Startups are in. New technology ventures are being formed at unprecedented rates. And it isn't just internet companies that are being started. I'm seeing new ventures being formed in many fields ranging from agriculture to zygosis.
Starting a company is easy but growing and building a company requires a great deal more than a superb idea. Getting startups financed has always been challenging. Although there is lots of capital available for expansion, early stage companies may find true risk capital harder to find.
Here in B.C., however, young companies are able to take advantage of many local initiatives in order to help them get off to a good start.
For example, the Vancouver Enterprise Forum (see www.vef.org), provides startup entrepreneurs with an excellent venue to network and make connections in the high technology arena. Of particular interest to startups is the Enterprise Forum's "angel network" which was created to introduce new entrepreneurs to seasoned ones who can provide not only some investment capital, but more importantly, some solid business mentorship and advice. These business angels can relate to the startup's needs - they've been there themselves. This network operates on a confidential and informal basis, modeled after similar networks which are the lifeblood for new venture creation in Silicon Valley. Angels are interested in meeting with companies seeking at little as $50K or as much as $1 million or more.
One of the Vancouver Enterprise Forum's sponsors, the Business Development Bank (BDC) hosts a recurring "Angel Forum", which is a more formally organized event which is held a few times throughout the year. The BDC's sixth forum is scheduled to take place in Vancouver this October 26 and 27 (details may be found on the VEF's website).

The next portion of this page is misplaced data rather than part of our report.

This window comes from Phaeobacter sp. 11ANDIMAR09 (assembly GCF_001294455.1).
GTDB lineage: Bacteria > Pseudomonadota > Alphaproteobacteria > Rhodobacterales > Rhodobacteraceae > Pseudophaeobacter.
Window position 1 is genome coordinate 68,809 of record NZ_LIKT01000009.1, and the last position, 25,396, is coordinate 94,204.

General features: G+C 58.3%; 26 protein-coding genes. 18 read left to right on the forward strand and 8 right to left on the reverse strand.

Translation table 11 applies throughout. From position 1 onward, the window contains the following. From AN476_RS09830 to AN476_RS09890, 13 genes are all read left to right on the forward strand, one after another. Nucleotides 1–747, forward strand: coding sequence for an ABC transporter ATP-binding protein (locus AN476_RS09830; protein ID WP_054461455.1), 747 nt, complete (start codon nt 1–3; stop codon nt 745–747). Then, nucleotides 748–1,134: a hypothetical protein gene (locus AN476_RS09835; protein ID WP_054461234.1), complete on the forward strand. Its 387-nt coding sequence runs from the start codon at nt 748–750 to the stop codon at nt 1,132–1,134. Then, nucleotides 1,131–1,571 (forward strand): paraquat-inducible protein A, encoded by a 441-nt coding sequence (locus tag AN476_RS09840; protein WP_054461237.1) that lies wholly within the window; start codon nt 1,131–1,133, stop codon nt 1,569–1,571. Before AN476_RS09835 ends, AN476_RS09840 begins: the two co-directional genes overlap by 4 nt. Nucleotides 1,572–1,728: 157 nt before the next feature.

Venture capital firms are warming up to earlier stage deals and many have created special funds or mechanisms through which they can look at such opportunities. For example, the BDC, Bank of Montreal and Ventures West have created the Western Technology Seed Investment fund to specifically work with young technology ventures.
Various non-profit industry-driven organizations such as the BC Advanced Systems Institute offer creative programs for financial support for product development and prototyping. Government funded agencies like the National Research Council (and its highly successful IRAP program) and the B.C. Science Council have been financial supporting high risk technological development for many years.
Last year, the Vancouver Stock Exchange implemented its "Venture Capital Pool" policy to facilitate the formation of small capital pools for emerging companies. The salient feature of these pools is that they come with business and corporate experience, i.e. an instant board of directors committed to building profitable companies.
Early stage financing is so topical that the VEF plans to kick off its September 28th event with a special presentation on the subject.
Later this year AceTech, the Academy for Technology CEOs (see www.acetech.org), is offering its second annual "AceTech Early Stage" conference on November 25 and 26 specifically designed to assist startup CEOs in their quest to build viable businesses.
All this enthusiasm and focus on younger and smaller companies is bound to encourage even more entrepreneurship and startup activity. However, early stage also means high risk and a greater likelihood of failure. What's missing is the lack of incentives for the risk takers. If we really want to be more like Silicon Valley, we'll need to adopt tax practices like tax-free rollovers, capital gains exemptions for long-term investments and other incentives to encourage those that have cashed in on their own ventures to re-invest in new deals.
In B.C., there is a growing resource of wealthy entrepreneurs who have built successful companies. The way I see it, these individuals deserve to cash in, but we all lose if they cash out!